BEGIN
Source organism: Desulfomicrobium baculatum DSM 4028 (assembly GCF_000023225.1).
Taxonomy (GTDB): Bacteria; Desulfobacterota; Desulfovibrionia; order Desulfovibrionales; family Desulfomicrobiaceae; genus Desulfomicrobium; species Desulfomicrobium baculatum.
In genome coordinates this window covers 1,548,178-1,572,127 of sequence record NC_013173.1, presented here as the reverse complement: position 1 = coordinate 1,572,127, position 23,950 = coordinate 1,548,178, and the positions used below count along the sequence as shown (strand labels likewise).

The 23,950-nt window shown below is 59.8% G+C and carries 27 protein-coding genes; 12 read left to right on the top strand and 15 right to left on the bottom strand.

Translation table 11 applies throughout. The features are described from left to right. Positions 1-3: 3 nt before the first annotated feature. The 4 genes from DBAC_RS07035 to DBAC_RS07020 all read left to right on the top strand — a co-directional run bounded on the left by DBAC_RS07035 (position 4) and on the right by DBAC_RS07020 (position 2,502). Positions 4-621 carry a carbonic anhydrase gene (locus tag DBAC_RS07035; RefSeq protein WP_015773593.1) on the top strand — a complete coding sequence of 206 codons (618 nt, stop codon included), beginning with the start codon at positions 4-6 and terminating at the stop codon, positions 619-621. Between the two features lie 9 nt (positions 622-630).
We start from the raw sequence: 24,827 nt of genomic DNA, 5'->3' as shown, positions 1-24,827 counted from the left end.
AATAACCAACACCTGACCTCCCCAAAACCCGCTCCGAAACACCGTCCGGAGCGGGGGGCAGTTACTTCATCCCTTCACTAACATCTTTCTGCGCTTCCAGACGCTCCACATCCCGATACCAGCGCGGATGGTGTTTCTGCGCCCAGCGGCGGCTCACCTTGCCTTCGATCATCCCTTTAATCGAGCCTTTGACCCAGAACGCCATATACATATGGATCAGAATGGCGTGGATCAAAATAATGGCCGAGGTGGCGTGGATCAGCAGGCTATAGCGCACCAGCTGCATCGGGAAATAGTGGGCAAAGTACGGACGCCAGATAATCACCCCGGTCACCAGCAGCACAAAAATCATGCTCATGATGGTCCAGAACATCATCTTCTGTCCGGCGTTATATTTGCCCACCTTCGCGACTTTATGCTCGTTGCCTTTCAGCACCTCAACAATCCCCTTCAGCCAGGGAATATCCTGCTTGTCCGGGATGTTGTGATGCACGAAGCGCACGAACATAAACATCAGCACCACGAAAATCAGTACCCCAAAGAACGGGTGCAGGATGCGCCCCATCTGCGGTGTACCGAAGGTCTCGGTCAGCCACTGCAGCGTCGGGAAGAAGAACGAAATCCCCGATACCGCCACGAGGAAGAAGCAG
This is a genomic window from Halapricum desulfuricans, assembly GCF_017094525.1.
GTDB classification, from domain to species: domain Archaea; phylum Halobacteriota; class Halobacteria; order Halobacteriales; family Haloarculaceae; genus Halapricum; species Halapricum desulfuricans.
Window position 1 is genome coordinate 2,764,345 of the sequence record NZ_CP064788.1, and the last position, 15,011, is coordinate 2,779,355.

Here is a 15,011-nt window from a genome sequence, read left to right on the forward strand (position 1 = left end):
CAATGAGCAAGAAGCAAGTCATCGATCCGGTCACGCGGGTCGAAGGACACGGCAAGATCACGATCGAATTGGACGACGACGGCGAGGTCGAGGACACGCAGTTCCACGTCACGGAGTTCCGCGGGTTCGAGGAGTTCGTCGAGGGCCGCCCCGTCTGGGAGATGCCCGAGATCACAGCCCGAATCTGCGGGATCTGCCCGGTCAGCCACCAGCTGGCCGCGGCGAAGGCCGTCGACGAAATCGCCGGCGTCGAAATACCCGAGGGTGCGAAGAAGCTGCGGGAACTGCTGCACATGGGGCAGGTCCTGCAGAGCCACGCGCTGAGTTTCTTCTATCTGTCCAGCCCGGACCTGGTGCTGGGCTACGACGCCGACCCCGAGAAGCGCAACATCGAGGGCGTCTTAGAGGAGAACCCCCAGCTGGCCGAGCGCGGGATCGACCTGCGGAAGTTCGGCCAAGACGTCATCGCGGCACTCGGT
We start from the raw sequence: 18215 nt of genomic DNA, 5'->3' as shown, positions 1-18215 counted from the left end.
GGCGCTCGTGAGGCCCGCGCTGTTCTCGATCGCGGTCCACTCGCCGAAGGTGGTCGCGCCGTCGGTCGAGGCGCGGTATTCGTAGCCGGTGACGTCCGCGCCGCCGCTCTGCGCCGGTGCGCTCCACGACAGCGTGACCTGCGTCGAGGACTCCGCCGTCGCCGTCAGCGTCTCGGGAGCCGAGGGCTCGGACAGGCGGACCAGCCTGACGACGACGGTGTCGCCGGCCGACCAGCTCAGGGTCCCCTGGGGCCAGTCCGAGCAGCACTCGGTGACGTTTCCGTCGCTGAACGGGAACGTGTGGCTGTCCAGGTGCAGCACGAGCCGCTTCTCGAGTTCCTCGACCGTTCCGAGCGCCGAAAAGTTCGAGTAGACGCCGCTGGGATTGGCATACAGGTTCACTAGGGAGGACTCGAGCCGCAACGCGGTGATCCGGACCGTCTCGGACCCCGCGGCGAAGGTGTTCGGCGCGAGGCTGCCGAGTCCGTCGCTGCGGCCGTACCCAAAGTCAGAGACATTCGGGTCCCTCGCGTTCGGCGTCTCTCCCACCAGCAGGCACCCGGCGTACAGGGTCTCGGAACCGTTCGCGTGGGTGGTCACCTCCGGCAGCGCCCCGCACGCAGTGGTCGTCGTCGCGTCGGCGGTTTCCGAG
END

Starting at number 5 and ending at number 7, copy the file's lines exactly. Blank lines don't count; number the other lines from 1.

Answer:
Translation table 11 applies throughout. The features are described from left to right. Positions 1-3: 3 nt before the first annotated feature. The 4 genes from DBAC_RS07035 to DBAC_RS07020 all read left to right on the top strand — a co-directional run bounded on the left by DBAC_RS07035 (position 4) and on the right by DBAC_RS07020 (position 2,502). Positions 4-621 carry a carbonic anhydrase gene (locus tag DBAC_RS07035; RefSeq protein WP_015773593.1) on the top strand — a complete coding sequence of 206 codons (618 nt, stop codon included), beginning with the start codon at positions 4-6 and terminating at the stop codon, positions 619-621. Between the two features lie 9 nt (positions 622-630).
We start from the raw sequence: 24,827 nt of genomic DNA, 5'->3' as shown, positions 1-24,827 counted from the left end.
AATAACCAACACCTGACCTCCCCAAAACCCGCTCCGAAACACCGTCCGGAGCGGGGGGCAGTTACTTCATCCCTTCACTAACATCTTTCTGCGCTTCCAGACGCTCCACATCCCGATACCAGCGCGGATGGTGTTTCTGCGCCCAGCGGCGGCTCACCTTGCCTTCGATCATCCCTTTAATCGAGCCTTTGACCCAGAACGCCATATACATATGGATCAGAATGGCGTGGATCAAAATAATGGCCGAGGTGGCGTGGATCAGCAGGCTATAGCGCACCAGCTGCATCGGGAAATAGTGGGCAAAGTACGGACGCCAGATAATCACCCCGGTCACCAGCAGCACAAAAATCATGCTCATGATGGTCCAGAACATCATCTTCTGTCCGGCGTTATATTTGCCCACCTTCGCGACTTTATGCTCGTTGCCTTTCAGCACCTCAACAATCCCCTTCAGCCAGGGAATATCCTGCTTGTCCGGGATGTTGTGATGCACGAAGCGCACGAACATAAACATCAGCACCACGAAAATCAGTACCCCAAAGAACGGGTGCAGGATGCGCCCCATCTGCGGTGTACCGAAGGTCTCGGTCAGCCACTGCAGCGTCGGGAAGAAGAACGAAATCCCCGATACCGCCACGAGGAAGAAGCAG